^{th}gems post. This is where I share some of the latest news, ideas and resources for maths teachers.

**1. Multiplication Tasks**

In a Twitter chat on multiplication I saw two nice resources shared. First, Sharon Malley (@mathsmumof2) mentioned these 7 Times Table Reasoning Activities by krisgreg30 on TES. These tasks require children to use known facts to reason how to solve other calculations.

Second, Jonathan Hall (@StudyMaths) shared a lovely task he designed for his Year 7s to get them thinking a bit deeper.

**2. MathByExample**

Three years ago I wrote about AlgebraByExample in Gems 54. This set of tasks prompts students to analyse and explain misconceptions in algebra problems.

The team at SERP Institute (@SERPInstitute) have now launched their MathByExample website. The tasks are similar to AlgebraByExample but they are for topics that children meet at Key Stage 2.

There are loads of great tasks to explore on this website. In each case children are given a correct answer and an incorrect answer with questions about each one, and then they are asked to solve similar problems themselves.

The question prompts help children develop a better understanding of each concept.

**3. Compound Area**

Amie Albrecht (@nomad_penguin) shared a smart way to take a standard textbook-style exercise and add a higher level of thinking. Instead of just completing the exercise, pupils are asked to consider the features and difficultly level of each problem before deciding which problems to solve.

**4. Linear Sequences**

Thanks to Dan Lewis (@4301maths) for sharing a series of tasks on linear sequences.

Follow Dan on Twitter for more like this, including examples of his pupils' work.

**5. Question Generators**

Thanks to Jonathan Payne (@DrPMaths) who has built a collection of helpful question generators.

For example if you are creating some angle questions for your explanations or for your pupils to practise, then you can use his missing angles generator to create a set of customised questions.

And here's one that creates arithmagons.

**Updates**

I've been busy making more GCSE revision resources. This is the last time I'll do this for a while because next year I'll only be teaching Key Stage 3.

Because the non-calculator revision mats and the calculator revision mats I recently made went down well with pupils, I was asked by a colleague to make another set. So now I have a second set of calculator revision mats. Again, they have four levels of difficulty so you can pick the right level for your pupils.

I also made a Higher and Foundation 'Spot the Mistake' revision activity for something a bit different.

I also made a couple of revision mats with topics that might come up on AQA Paper 2. These are just a collation of questions taken from Maths Genie. Because these are 'temporary' resources (ie designed specifically to prepare for AQA Paper 2 June 2019), these are not on TES but are linked through Adam Creen's blog. Every year Adam pulls together all the 'between-paper' resources on his blog for easy access.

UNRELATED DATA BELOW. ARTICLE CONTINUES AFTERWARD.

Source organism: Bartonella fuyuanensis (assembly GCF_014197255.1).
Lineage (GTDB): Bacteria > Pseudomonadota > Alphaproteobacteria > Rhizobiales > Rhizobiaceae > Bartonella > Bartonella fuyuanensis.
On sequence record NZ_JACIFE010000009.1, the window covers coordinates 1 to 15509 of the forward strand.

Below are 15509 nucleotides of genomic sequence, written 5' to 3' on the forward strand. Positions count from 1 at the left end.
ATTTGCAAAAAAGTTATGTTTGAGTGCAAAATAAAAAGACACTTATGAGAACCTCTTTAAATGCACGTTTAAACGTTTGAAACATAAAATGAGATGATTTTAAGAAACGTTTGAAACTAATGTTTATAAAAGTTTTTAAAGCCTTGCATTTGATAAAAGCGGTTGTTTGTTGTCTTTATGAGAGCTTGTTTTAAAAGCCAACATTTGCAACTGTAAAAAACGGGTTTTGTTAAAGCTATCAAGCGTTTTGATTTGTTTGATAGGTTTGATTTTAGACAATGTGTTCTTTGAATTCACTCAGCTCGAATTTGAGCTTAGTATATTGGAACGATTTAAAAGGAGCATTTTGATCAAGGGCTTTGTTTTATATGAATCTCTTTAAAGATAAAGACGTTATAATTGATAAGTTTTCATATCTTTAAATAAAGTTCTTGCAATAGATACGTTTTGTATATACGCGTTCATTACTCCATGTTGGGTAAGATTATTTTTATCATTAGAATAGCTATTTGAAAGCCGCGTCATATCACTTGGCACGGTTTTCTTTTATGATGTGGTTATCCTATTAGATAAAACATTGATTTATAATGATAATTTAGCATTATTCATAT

Don't forget you can use my breakfast resources as pre-exam warm-ups before Paper 2 and Paper 3. And my GCSE revision post continues to be the place where I collate all free GCSE revision resources (with the exception of the 'between-exam' resources that have a limited shelf-life).

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I was delighted to announce this week that I will be teaming up with Craig Barton to offer two full day training courses in late October. Visit mathscpd.weebly.com for all the information. Bookings are already going well.

My recent post 'Calculator Woes' rung true with many teachers. It was selected as a Schools Week 'Top Blog of the Week' by Amir Arezoo and featured in Ollie Lovell's weekly Twitter takeaways. I think there's quite a serious problem with calculator skills across the country and I really hope to see teachers try to remedy this by getting lots of Year 6s and Year 7s involved in MEI's Calculator Crunch next month.

Thanks to Teresa Robinson at The Russell Education Trust who used my post to create a lesson on calculator skills.

Yesterday I had coffee with Simon Singh, the author of my favourite maths book. We discussed what parents can do to encourage and support their mini-mathematicians at home. Simon mentioned the coding app Box Island. When I got home I downloaded for my daughters. It's awesome!

By the way, if you don't currently receive the MA's eNewsletter then you can sign up here. I've been working with Ed Southall to relaunch it. From now on it will include an exclusive monthly puzzle for your pupils to try - one for primary and one for secondary. Sign up now!

I'll leave you with this graph, shared on Twitter by @lizardbill, which is probably the best example I have ever seen of a really really bad graph. There are more amusingly terrible graphs in the thread.